Iraq crisis: Starving, desperate, but safe from Isis on Mount Sinjar

Stranded on a mountain, reliant on aid drops, Iraq's Yazidis and Christians have been left with nothing

Mount Sinjar rises from a vast expanse of the barren border region of northern Iraq: a near vertical ridge reaching a rocky plateau of baked earth and jagged rocks. Small groups of men, women, and overwhelmingly children, wave at the sky as a Kurdish helicopter carrying food and water descends, throwing up clouds of dust. As the helicopter lands, a crowd appears on the horizon. A human train of the Yazidi of Sinjar province – persecuted in today's Iraq controlled by the Islamic State of Iraq and the Levant (Isis) – together with Christians of Mosul and Qaraqosh.

Convert or die is the ultimatum issued by Isis to other religions. Those stranded atop Mount Sinjar are those that fled before being killed, now stranded as fighting intensifies in the mountain range that separates Kurdish-controlled Iraq from the Isis advance. Isis considers the Yazidis apostates and has vowed to exterminate them.

A crush forms. Hundreds are desperate for sustenance, arms raised for a small bottle of water, a bag of flour. A man points towards his child, who is crying, asking for more food. The boy is soon lost in the throng.

Of the tens of thousands of Yazidis stranded on the mountain top, only 20 manage to squeeze into the Kurdish helicopter. On board, a woman with her eyes barely open cradles her child; a young man weeps – they all attempt to eat what is offered, a dry biscuit. They pray quietly as they protect their ears from the roar of the rising helicopter.

Persecuted: Kurdish forces stand guard against Isis in northern Iraq

The thousands of Yazidis had spent a week on the mountain, reliant on aid deliveries and air drops from the West. Yesterday, many were reported to have sought refuge in another country ravaged by conflict, Syria.

Some managed to collect water and food, dropped overnight by US planes, before heading north-west on a 12-mile walk across mountains and desert to the Syrian border. Another US aid drop yesterday included more than 28,000 meals and more than 1,500 gallons of water.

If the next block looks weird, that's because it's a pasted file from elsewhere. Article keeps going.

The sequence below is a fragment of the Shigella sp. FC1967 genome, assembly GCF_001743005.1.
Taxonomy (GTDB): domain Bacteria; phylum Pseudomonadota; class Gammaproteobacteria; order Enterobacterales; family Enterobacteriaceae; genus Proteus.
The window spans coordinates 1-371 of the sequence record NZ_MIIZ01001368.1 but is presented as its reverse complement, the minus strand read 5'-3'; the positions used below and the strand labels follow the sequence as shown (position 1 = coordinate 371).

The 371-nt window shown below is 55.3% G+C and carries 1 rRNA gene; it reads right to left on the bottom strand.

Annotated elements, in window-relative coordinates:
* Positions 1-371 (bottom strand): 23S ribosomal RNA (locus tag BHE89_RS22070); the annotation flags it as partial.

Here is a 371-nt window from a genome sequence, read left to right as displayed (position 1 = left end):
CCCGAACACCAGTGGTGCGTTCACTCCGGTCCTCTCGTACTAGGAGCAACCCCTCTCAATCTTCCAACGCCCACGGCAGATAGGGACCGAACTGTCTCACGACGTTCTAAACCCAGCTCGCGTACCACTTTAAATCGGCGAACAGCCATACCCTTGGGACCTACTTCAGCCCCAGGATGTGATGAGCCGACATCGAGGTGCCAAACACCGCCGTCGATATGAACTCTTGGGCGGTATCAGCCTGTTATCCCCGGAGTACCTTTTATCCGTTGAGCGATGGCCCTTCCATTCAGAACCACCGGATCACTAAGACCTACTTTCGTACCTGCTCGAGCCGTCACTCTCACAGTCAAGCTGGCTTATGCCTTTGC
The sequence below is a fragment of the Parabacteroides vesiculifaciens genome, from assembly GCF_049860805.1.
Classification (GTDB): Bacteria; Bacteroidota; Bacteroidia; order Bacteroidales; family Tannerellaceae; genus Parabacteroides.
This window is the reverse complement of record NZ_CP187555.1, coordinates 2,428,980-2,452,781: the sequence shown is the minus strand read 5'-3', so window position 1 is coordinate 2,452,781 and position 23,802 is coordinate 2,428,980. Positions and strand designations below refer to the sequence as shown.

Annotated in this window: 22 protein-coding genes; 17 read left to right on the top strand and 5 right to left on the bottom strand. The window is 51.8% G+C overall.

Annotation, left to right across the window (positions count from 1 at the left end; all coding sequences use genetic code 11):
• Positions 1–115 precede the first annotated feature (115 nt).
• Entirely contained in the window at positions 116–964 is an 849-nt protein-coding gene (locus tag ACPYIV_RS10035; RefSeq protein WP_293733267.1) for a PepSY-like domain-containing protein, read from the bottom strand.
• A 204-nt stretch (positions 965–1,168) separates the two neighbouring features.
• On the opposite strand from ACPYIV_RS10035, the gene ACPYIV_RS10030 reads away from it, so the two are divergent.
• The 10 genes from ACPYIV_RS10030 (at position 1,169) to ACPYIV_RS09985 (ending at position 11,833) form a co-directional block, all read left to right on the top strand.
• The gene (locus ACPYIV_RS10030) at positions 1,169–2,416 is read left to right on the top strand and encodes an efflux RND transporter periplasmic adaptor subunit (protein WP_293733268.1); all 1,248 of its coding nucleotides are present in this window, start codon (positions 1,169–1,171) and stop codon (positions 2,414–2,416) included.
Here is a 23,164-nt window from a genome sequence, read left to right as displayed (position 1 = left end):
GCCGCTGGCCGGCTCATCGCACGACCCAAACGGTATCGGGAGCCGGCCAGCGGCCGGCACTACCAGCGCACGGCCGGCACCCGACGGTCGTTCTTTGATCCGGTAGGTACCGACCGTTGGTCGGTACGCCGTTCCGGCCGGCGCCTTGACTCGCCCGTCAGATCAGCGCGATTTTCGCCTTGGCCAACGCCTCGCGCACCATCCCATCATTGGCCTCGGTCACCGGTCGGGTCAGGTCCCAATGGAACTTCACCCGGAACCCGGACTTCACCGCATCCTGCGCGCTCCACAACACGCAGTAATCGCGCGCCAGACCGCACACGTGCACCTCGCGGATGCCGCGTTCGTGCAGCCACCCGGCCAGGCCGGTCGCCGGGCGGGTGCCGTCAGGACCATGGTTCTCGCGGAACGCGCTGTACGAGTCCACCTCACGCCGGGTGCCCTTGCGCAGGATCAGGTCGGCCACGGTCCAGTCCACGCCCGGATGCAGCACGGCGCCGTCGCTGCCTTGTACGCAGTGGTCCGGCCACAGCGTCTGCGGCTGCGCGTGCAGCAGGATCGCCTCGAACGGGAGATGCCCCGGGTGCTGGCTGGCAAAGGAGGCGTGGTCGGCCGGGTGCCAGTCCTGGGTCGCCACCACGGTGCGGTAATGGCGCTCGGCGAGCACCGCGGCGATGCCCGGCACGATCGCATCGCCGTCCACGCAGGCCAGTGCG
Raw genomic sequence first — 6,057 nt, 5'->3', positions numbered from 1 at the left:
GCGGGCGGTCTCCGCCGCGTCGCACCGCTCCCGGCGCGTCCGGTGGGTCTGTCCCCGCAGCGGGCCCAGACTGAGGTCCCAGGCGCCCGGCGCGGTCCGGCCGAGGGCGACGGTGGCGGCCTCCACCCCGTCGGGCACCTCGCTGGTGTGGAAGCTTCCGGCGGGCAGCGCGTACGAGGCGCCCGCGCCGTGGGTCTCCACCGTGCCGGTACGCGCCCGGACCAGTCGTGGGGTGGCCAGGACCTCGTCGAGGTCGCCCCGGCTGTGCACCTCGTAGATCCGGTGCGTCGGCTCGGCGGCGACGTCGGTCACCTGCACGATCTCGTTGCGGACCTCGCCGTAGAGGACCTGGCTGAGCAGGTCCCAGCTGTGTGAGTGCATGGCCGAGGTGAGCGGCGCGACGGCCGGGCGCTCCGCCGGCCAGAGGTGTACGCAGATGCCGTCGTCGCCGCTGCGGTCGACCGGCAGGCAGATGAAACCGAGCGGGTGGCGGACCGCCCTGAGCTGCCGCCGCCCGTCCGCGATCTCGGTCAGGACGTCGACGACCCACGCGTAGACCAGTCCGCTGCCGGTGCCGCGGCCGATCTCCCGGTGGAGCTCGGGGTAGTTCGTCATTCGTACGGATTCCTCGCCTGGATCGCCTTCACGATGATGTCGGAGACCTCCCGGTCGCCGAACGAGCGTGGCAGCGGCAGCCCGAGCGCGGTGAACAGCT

At the border, Syrian Kurdish forces waited to transport them to refugee camps or to safe crossings back into the Kurdish region of Iraq. Many of those taken to safety came from hideouts near the mountain, few from its summit.

As few as one-in-ten of those on the mountain managed to leave, said Serbast Babili, the commander with Iraqi Kurdish forces overseeing the evacuation as Kurds fought running battles against Isis near the Sinjar village of Sinoon.

Saleh Mehdi Abbas, 31, said his family was one of around 300 trekking toward the Syrian border on Friday. He had left his area of the mountain at 3am then walked for about an hour to pick up food and water in an area where US planes made food drops overnight, before moving on. "We can't go much longer," he said.

There were conflicting reports about whether the Kurdish forces co-ordinating the evacuation were allowing men of fighting age to leave the mountain. Ziad Qasim, 27, whose family was about a mile from the start of the evacuation route, said he had been told by a militiaman that whoever could carry weapons had to stay to fight.

"My wife and my father say they won't leave without me," he told The Washington Post by telephone. "What are we going to do?"

Even as the evacuations continued yesterday, reports said hundreds of Yazidi women had been captured by Isis militants.

Kamil Amin, the spokesman for Iraq's Human Rights Ministry, said Yazidi women below the age of 35 were being held in schools in Iraq's second-largest city, Mosul. He said the ministry learned of the captives from their families. "We think that the terrorists by now consider them slaves and they have vicious plans for them," Mr Amin told the Associated Press. "We think that these women are going to be used in demeaning ways by those terrorists to satisfy their animalistic urges in a way that contradicts all the human and Islamic values."

Welid Ömer, from Sinjar's Xana Sor village, was one of those to join the Kurdish forces, the Firat News Agency reported yesterday. "Our children died of thirst on Mount Sinjar, our people can't find a slice of bread to eat," he said. "I am going to fight for those people. We are going to liberate Sinjar and bring our people back to our city."